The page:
Reasonably approached, football can be (and mostly is) a perfectly healthy and harmless obsession. Most fans and players are capable of shrugging off the ebbs and flows of playing fortunes without mistaking them for the false perceptions of sensational publicity and the horrors of tribalism and weird chauvinist hatred. Still we are not free of these poisonous infections and probably never will be. The global popularity of the game and the amount of money running through it means it will always attract the best and worst of humanity, as cricket has discovered. Impressionable and vulnerable youngsters will continue to look up to the game's great figures; it is what you do at that age. But surely we must show them how to keep their wits about them. It does no harm to remind them not every player can be a Brian Labone, and not every player is like Barton at Newcastle and the ineffable if aptly named Savage of Wales. People will be people whether they are wonderful athletes or not. Varieties of behaviour are as varied as any other occupation. Some learn and change as a result, some never learn and stay stuck in their peculiarly resentful rut, while rarities like Brian have the balance right almost from the beginning. Most do the best they can manage.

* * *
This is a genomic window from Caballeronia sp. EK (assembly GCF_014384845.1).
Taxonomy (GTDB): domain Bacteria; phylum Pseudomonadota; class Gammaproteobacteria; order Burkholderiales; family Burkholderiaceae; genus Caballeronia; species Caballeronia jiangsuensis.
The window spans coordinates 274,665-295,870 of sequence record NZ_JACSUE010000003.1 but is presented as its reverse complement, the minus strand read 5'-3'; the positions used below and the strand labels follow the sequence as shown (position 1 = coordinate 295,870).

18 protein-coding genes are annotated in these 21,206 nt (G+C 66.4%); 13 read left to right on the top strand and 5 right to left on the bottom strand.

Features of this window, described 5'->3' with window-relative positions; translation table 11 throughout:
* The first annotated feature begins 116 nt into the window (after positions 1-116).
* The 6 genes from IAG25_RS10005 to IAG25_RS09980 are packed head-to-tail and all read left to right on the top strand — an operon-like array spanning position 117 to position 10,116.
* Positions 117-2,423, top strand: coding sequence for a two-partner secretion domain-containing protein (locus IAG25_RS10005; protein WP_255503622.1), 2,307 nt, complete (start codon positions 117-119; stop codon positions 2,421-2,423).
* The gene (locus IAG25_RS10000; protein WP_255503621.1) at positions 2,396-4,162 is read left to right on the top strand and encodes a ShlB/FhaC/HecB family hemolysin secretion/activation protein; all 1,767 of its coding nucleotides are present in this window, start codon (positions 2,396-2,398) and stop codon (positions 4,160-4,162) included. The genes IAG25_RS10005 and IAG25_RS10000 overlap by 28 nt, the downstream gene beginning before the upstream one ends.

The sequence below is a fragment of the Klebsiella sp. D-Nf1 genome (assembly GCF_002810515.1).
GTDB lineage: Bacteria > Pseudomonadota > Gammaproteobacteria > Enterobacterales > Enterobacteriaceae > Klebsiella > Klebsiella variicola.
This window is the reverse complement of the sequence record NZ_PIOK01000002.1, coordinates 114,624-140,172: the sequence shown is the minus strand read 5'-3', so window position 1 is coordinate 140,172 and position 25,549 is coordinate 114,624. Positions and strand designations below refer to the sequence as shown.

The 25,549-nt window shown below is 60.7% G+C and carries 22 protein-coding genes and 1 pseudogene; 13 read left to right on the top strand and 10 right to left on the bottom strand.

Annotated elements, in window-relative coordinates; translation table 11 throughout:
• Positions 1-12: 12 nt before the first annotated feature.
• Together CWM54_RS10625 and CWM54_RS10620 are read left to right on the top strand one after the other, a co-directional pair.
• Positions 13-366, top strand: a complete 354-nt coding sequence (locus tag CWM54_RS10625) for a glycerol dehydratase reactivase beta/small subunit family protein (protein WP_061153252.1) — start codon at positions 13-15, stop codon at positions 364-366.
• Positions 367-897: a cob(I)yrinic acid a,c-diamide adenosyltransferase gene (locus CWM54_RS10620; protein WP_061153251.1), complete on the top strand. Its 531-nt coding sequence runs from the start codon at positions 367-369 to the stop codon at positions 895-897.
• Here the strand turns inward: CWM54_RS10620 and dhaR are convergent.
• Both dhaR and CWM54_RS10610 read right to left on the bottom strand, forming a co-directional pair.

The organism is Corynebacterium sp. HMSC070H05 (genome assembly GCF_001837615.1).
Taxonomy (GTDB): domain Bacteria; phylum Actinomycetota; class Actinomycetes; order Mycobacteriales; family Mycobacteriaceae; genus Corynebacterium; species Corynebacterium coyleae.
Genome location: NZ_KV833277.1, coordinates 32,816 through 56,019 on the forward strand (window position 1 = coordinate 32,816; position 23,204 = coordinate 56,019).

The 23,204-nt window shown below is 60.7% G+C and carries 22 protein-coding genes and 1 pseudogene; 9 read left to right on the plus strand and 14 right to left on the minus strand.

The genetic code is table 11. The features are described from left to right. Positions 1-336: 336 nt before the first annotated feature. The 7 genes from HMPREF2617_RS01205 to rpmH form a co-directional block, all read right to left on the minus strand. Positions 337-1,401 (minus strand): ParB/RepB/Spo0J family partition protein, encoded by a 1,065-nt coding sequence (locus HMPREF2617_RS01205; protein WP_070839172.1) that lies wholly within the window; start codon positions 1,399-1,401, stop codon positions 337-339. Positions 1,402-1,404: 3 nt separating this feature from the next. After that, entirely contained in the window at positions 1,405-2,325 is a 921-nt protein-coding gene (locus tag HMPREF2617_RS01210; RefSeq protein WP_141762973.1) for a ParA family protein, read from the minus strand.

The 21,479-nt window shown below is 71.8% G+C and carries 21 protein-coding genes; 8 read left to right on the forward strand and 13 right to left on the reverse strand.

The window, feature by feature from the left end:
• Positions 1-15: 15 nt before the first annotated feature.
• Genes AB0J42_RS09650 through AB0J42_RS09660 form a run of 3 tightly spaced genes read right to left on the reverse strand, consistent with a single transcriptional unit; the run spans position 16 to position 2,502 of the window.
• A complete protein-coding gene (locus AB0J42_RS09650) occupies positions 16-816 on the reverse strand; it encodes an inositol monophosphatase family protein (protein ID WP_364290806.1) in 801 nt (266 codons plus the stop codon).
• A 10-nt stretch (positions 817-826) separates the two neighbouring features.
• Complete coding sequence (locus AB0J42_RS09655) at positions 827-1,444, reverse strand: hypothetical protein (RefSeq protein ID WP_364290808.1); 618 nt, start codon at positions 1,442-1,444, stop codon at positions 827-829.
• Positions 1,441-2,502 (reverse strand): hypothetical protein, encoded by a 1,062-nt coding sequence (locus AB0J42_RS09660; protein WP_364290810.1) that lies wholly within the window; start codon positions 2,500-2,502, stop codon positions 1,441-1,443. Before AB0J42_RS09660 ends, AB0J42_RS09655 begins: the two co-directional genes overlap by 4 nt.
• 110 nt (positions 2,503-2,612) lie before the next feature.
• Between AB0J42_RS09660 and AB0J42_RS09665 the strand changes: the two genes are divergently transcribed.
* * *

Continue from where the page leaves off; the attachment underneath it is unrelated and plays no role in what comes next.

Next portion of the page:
Football is a great game at any level, professional or amateur. All it requires is a sense of proportion from everybody who plays, watches and administers it. Sometimes we lose sight of that straightforward fact.